The Emirates Security and Commodities Authority (”ESCA”) have implemented their new UAE Investment Funds Regulation (the “Regulations”).

In the past, the offer of units in a foreign fund to a limited number of known sophisticated investors in the UAE was tolerated without triggering any licensing and registration requirements with the UAE Central Bank, as there were no formal regulations governing this practice. The new Regulations transfer regulatory responsibility for the licensing and marketing of investment funds from the UAE Central Bank to ESCA and are aimed at protecting investors. However, the Regulations do provide the Central Bank with authority in the area of control and inspection of the financial status of investment funds.

These Regulations deal with two different issues: 

  • Establishment and licensing of domestic investment funds
  • The promotion and offering of foreign funds in the UAE


No investment fund may be incorporated in the UAE without the prior approval of and licensing by ESCA.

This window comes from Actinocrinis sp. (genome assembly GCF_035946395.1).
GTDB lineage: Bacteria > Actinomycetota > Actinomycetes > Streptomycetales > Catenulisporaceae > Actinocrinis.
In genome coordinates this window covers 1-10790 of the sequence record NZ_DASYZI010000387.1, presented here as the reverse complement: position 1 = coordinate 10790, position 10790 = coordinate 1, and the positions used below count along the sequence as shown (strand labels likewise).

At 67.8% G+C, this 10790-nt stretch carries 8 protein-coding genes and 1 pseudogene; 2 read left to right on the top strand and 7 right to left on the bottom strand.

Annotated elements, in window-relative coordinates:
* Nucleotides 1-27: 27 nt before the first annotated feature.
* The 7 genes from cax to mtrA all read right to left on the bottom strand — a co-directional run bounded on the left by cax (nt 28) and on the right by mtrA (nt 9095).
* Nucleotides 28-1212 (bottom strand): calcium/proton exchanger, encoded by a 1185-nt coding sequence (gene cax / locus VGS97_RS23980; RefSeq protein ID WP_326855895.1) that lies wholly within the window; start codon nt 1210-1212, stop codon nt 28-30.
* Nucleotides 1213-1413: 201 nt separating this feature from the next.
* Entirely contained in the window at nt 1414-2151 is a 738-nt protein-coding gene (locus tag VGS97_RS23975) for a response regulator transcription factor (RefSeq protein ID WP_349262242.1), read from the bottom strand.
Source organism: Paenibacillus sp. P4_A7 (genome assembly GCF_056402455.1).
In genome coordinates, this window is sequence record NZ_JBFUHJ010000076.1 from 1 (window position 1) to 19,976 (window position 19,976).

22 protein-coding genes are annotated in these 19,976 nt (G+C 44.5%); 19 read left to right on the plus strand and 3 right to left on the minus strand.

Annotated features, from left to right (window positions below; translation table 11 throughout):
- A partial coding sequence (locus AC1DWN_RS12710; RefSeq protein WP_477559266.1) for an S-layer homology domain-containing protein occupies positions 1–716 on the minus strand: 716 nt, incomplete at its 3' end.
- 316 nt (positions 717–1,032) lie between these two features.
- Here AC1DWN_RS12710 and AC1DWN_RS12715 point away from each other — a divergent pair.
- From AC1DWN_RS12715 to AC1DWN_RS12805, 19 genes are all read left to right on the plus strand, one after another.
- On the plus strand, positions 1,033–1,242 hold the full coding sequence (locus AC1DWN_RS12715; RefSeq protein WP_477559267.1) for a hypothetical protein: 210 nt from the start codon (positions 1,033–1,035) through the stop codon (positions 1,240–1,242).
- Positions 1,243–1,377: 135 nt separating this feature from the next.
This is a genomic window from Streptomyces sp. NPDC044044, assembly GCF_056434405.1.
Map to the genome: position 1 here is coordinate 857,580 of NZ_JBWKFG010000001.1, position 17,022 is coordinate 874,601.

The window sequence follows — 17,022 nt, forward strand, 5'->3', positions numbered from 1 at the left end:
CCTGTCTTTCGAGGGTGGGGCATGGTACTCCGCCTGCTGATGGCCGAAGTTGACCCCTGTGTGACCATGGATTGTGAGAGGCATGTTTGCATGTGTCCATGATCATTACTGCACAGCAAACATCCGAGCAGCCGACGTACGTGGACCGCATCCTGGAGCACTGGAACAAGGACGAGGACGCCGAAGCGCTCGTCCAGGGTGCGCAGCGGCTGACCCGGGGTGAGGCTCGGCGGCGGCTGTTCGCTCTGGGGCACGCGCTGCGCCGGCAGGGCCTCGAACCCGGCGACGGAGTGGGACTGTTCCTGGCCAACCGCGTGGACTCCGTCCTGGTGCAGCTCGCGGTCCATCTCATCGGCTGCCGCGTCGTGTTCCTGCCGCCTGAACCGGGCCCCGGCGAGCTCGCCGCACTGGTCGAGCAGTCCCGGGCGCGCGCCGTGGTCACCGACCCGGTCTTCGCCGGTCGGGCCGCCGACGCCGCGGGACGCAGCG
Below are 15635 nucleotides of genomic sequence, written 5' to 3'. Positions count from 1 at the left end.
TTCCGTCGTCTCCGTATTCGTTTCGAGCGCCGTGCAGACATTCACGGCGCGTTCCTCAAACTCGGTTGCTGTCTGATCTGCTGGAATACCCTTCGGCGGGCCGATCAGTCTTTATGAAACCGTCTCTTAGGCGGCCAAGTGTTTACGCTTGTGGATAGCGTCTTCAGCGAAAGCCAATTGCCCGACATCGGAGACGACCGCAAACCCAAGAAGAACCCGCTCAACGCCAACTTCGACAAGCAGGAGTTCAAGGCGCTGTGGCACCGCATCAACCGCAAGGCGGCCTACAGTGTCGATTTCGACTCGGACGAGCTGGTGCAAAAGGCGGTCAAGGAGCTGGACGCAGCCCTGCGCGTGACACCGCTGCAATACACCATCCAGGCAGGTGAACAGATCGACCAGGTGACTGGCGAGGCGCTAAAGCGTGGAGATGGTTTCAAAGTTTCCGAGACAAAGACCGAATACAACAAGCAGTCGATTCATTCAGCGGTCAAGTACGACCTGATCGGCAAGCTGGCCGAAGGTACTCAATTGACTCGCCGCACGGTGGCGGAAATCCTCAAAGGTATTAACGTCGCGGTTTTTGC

Incorporation Requirements

Any company wishing to incorporate a fund in the UAE (i.e. the fund sponsor) must fulfill the following conditions: 

  • It must be a UAE joint stock company (which by its terms requires 51 percent UAE ownership) or a branch of a foreign company licensed by the authorities
  • Have a minimum capital of AED 10 million; however, banks, financial investment companies and others that are licensed by the Central Bank are exempted so long as such entities provide ESCA with a bank guarantee of AED 10 million
  • The sponsor’s articles of association must provide that establishing investment funds is a permitted activity, but financial investment companies and branches of foreign banks are exempted from this requirement
  • The sponsor of a domestic fund must contribute at least 3 percent (but not more than 49 percent) of the capital of the fund
  • The sponsor must be financially solvent to carry out fund activities